The SEC agreed with the initial decision of an administrative law judge (ALJ) that two KPMG accountants engaged in improper professional conduct in the audit of the financial statements of TierOne Bank. The ALJ had imposed suspensions of one year and six months, respectively; however, a divided Commission ordered that the respondents be suspended with the right to apply for reinstatement after three and two years, respectively. Commissioner Piwowar agreed with the finding of improper professional conduct, but dissented from the imposition of permanent bars, finding it to be too punitive (In the Matter of John J. Aesoph, Release No. 34-78490, August 5, 2016).
TierOne. In August 2012, the SEC charged TierOne executives with understating by millions of dollars its loan-related losses as well as losses on real estate repossessed by the bank. In January 2013, the SEC instituted administrative proceedings against the engagement partner and the senior manager (the respondents) on KPMG’s audit of TierOne’s 2008 financial statements, alleging that they engaged in improper professional conduct by failing to appropriately scrutinize management’s estimates of TierOne’s allowance for loan and lease losses (ALLL). The ALJ agreed that their actions constituted improper professional conduct and imposed suspensions of one year and six months, respectively. Both the Enforcement Division and the respondents sought review by the full Commission, with the Division seeking lengthier suspensions and the respondents challenging the finding of improper professional conduct. The Commission heard oral arguments on July 12, 2016.
Professional standards and professional conduct. The Commission agreed with the Division that the respondents had violated PCAOB auditing standards. The Commission’s opinion noted that the respondents had identified the risk of collateral overvaluation as a high risk of material misstatement and fraud; however, they failed to identify effective internal controls addressing that risk, which would have helped prevent or detect the fraud.
The respondents also failed to exercise due professional care or obtain sufficient competent evidential matter in their evaluation of management’s collateral value estimates of the ALLL, according to the Commission. They failed to take into consideration that the market had plummeted and that TierOne’s policies were inconsistent with KPMG’s documented approach. The opinion advised that the respondents "simply accepted, without question, management’s estimates for loan collateral values" and that "they ignored evidence that those estimates were inconsistent with current market information."
In addition, the opinion noted that after KPMG issued its 2008 audit opinion, the respondents discovered two appraisals that reflected $3.6 million in additional probable losses, but they failed to perform audit procedures under AU Section 561, which requires auditors to perform some inquiry if new information is available that may affect the audit report.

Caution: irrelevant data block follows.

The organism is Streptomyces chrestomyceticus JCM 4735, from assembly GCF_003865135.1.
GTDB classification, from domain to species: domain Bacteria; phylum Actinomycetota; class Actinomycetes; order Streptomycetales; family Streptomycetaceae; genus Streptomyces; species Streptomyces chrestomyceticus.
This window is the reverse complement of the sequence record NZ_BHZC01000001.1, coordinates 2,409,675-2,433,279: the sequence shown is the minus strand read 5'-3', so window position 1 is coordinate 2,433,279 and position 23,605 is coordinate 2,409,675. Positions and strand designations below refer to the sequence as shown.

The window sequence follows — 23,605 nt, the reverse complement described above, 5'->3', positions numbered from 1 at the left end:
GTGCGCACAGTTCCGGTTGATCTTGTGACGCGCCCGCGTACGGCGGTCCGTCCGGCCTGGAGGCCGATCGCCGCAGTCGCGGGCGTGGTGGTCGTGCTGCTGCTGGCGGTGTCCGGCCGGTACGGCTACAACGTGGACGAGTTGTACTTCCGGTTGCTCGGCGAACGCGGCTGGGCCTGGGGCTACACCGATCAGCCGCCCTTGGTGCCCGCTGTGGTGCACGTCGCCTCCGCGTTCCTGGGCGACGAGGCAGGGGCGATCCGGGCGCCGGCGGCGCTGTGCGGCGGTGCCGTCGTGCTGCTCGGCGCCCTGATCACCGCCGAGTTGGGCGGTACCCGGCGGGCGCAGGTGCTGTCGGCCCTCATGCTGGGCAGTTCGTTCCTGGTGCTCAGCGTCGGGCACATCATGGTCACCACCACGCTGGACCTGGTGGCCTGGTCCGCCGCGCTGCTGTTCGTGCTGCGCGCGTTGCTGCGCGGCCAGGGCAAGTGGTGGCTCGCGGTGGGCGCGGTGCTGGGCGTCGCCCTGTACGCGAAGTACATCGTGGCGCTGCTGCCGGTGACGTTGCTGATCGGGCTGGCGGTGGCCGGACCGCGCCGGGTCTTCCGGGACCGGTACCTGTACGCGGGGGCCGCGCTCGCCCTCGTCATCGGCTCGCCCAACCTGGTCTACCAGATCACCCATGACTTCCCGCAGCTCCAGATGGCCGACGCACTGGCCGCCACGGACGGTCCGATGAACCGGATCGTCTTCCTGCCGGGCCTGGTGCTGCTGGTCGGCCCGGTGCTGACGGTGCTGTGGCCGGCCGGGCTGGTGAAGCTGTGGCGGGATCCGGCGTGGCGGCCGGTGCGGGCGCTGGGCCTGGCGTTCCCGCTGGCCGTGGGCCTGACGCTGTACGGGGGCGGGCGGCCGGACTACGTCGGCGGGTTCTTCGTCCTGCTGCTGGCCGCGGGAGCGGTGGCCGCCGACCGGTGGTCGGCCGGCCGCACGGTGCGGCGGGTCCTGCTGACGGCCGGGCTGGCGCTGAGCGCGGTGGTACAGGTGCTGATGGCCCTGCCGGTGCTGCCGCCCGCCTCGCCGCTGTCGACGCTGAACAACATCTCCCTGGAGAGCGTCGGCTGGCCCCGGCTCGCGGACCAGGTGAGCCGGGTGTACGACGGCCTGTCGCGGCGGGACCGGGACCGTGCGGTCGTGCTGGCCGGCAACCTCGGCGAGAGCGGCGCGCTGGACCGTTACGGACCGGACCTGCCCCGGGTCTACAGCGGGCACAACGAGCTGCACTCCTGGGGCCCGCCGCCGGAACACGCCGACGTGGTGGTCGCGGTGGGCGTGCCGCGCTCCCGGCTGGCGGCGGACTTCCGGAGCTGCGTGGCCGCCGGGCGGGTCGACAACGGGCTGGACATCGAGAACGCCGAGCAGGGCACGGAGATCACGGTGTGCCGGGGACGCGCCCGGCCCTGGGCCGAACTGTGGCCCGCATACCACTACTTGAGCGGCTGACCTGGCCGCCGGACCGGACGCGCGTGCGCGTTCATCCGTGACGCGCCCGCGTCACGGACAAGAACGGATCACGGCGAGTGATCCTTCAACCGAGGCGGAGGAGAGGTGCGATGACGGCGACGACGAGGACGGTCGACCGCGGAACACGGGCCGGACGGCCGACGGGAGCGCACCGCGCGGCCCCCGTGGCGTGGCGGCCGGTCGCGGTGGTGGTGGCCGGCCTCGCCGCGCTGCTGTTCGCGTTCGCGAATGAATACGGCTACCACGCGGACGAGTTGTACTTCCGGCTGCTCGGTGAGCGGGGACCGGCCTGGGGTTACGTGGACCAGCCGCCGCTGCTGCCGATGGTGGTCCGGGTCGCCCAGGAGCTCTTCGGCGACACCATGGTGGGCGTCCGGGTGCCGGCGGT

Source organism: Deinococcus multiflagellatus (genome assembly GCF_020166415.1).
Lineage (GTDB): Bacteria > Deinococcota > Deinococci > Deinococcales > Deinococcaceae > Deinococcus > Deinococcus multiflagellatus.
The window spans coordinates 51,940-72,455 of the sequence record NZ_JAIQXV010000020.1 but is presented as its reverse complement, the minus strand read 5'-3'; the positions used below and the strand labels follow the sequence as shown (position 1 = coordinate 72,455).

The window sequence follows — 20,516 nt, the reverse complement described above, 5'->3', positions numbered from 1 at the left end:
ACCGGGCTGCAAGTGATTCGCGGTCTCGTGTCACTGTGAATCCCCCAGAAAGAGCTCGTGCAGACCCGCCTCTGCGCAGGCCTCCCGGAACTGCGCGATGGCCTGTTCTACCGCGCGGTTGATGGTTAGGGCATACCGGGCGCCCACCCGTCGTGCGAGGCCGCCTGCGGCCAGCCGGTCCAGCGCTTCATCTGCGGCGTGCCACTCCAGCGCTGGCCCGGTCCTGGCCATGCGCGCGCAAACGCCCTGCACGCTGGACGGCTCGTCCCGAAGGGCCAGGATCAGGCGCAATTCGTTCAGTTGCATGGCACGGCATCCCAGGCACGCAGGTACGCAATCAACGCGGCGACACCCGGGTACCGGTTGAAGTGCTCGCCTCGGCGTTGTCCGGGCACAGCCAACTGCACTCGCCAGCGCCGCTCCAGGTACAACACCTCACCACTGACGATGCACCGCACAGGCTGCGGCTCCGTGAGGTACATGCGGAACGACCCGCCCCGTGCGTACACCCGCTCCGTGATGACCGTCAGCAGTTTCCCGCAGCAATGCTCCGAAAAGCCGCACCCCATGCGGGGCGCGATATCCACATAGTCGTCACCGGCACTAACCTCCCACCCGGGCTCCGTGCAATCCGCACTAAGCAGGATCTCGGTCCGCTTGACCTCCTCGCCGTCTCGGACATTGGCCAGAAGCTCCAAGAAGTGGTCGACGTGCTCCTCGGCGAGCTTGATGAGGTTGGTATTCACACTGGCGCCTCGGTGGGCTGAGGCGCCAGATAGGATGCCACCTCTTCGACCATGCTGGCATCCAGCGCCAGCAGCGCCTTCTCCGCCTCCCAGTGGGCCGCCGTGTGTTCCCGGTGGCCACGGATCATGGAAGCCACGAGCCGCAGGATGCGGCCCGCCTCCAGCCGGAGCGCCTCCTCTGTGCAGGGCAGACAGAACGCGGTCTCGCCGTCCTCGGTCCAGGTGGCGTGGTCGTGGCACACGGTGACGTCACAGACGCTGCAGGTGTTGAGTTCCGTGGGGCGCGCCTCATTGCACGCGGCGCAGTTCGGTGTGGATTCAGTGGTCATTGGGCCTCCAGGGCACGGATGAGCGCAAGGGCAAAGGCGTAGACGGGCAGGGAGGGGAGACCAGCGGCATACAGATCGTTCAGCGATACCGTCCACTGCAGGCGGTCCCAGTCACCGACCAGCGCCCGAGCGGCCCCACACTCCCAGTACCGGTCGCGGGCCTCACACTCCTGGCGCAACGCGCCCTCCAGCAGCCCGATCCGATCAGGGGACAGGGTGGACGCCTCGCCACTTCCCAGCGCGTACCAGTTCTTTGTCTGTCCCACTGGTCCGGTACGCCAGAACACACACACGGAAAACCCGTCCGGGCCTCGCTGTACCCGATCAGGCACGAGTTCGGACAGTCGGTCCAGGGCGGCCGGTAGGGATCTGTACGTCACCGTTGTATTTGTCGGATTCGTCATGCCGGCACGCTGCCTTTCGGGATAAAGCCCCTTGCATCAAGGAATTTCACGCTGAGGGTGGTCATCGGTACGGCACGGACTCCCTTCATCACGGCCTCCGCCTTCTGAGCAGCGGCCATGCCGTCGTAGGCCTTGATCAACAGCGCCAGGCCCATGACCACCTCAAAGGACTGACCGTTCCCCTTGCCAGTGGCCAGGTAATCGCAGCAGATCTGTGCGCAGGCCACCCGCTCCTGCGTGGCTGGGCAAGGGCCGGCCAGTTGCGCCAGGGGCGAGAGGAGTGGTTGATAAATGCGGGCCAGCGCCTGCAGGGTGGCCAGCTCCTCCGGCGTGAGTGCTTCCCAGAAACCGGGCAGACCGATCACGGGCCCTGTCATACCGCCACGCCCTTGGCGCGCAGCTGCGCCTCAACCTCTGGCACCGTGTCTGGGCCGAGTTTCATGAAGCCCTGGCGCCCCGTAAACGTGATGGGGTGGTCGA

According to the Commission, the respondents’ violations of the PCAOB auditing standards constitute improper professional conduct worthy of sanctions under Rule 102(e), which permits the Commission to deny accountants the privilege of appearing or practicing before the Commission. Describing the respondents’ conduct as "egregious, highly unreasonable, and conclusively demostrat[ing] that they lack competence" to practice before the Commission, including noting that the respondents have not acknowledged the wrongful nature of their conduct, the Commission imposed the three- and two- year suspensions, with the right to apply for reinstatement at the end of their suspensions.
Constitutional and fairness arguments. The respondents made several arguments regarding the lack of due process, including the procedural limitations on discovery that would not be imposed in federal court. The Commission rejected these arguments, stating that the respondents had not established a violation of due process or any prejudice to their defense.
The Commission also rejected the respondents’ argument that the ALJ who issued the initial decision is an inferior officer and was not appointed in a matter consistent with the Appointments Clause. The respondents relied on Freytag v. Commissioner, which concluded that a "special trial judge" of the Tax Court was an inferior officer. The Commission pointed out, however, that the D.C. Circuit held in Landry v. FDIC that FDIC ALJs are employees, not inferior officers, and that the SEC’s ALJs, who do not issue "final decisions," are comparable to those at the FDIC.
Piwowar dissent. Commissioner Piwowar concurred in the Commission’s opinion that the respondents engaged in improper professional conduct. He disagreed with the sanction of a permanent bar from practicing before the Commission with the right to apply for reinstatement, however. He noted that at oral argument, he inquired of Division counsel whether it was seeking three- and two-year suspensions, or permanent bars. Counsel responded the former, Piwowar pointed out, and he saw no compelling reason for going beyond the Division’s request. The process of applying for reinstatement can take years and the sanction imposed on the respondents is unduly punitive because it results in the destruction of their professional careers, Piwowar explained.
The release is No. 34-78490.
Attorneys: George B. Curtis (Gibson, Dunn & Crutcher LLP) for John J. Aesoph, CPA. Gary F. Bendinger (Sidley Austin LLP) for Darren M. Bennett, CPA. Nicholas Heinke for the Division of Enforcement.
Companies: KPMG, LLP; TierOne Bank
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